Greece, UNICEF Collaborate to Fight High Levels of Child Obesity

ATHENS – With obesity in adults already a concern in Greece as people move away from the Mediterranean diet to fast food and other unhealthy factors, the phenomenon among children is going to be looked at.

An agreement to help lessen child obesity was signed by Minister for Health Thanos Plevris, General Secretary for Public Health Irini Agapidaki, and UNICEF’s Representative in Greece Luciano Calestini.

According to the World Health Organization’s European Regional Obesity Report 2022, Greece ranks third among European countries with overweight and obese children under the age of 5 (a ratio of 1 in 8 children).

At the same time, Greece ranks second in obesity for the ages 5-9 and first among European countries for obese 10-19 year-olds. Overall, approximately 1 in 3 Greek children is overweight or obese.

WHO’s European Childhood Obesity Surveillance Initiative (COSI) found that 42 percent of Greek children 7-9 years are either overweight or obese, placing Greece second among 33 countries  in the study published in 2022.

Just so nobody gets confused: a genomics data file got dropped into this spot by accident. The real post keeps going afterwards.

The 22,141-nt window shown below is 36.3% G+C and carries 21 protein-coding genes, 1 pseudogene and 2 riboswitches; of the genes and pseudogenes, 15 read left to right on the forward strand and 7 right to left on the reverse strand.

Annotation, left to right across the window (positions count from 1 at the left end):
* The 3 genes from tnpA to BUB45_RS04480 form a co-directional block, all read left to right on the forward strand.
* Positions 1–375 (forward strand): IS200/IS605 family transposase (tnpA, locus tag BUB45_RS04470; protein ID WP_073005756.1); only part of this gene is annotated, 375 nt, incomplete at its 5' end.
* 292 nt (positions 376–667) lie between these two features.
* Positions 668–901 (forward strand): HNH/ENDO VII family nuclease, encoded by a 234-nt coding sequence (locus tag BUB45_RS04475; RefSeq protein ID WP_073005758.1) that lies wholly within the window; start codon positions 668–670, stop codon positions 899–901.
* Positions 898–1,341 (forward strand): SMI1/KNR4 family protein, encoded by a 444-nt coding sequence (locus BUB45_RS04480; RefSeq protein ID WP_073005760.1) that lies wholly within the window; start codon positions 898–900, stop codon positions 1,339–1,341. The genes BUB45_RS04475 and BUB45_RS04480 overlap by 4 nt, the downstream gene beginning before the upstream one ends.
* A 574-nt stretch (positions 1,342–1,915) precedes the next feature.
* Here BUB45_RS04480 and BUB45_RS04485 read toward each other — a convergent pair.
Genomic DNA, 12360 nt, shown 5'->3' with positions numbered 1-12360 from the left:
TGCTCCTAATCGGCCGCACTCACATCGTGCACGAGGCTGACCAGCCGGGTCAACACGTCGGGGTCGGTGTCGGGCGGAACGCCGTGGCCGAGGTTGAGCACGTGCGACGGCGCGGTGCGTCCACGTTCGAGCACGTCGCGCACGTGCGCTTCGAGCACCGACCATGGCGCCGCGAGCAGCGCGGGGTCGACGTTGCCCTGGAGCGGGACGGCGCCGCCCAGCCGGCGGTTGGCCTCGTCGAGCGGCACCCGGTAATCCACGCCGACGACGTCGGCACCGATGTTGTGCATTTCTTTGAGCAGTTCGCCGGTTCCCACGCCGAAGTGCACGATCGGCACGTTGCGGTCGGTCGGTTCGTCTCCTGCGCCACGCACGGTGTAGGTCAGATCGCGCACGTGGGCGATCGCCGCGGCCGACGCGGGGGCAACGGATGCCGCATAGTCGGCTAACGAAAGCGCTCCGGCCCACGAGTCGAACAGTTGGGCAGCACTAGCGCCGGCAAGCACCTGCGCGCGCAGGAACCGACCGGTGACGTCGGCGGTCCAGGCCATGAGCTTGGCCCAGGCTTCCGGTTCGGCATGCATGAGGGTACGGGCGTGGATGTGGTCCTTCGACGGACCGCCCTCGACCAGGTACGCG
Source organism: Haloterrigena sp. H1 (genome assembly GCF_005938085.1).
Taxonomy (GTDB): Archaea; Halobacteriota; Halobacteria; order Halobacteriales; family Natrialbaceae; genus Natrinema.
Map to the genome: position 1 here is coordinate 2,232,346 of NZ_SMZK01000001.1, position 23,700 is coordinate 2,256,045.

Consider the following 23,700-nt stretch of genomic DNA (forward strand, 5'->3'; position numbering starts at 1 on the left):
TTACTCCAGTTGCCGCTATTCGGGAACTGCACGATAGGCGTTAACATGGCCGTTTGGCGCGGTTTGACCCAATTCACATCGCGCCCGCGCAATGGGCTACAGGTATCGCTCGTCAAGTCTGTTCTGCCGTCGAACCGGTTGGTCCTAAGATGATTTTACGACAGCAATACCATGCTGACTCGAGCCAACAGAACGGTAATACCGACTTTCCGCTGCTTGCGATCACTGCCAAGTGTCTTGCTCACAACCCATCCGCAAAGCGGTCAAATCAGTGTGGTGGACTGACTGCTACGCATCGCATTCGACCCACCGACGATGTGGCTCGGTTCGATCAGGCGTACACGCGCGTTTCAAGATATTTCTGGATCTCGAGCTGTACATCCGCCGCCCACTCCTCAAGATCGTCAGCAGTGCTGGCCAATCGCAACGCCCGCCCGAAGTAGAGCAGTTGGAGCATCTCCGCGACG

The Greek Health Ministry devised the National Action Plan against Childhood Obesity in Greece in collaboration with UNICEF. The plan will be implemented on a national, regional and local level nationwide as of June.

It’s not a new problem. The country’s 2010-18 economic and austerity crisis that cut pay, raises taxes and made life miserable for many also led to rising levels of child obesity that haven’t abated.

An ongoing study by the University of Crete into childhood obesity in 2016 warned then that the problem may stem from the time of conception.

“We need to get rid of the notion that childhood obesity is linked exclusively to increased food intake and less physical activity,” said Leda Hadzi, a Professor of epidemiology and nutrition who spearheaded the RHEA Study in 2007.

“These factors alone do not explain the child obesity epidemic in this country,” where 44 percent of boys and 38 percent of girls at school age are overweight or obese, according to the Organization for Economic Cooperation and Development, she said.

Hadzi, whose team was monitoring 1,500 children, said that “the children are now 8 years old and one in three is already overweight or obese,” a statistic that has continued to today.

Every 200 grams that a pregnant woman gains in the first trimester increases her child’s chances of becoming overweight by 25 percent, Hadzi said, adding that smoking and exposure to pollutants also weigh against the child’s development.


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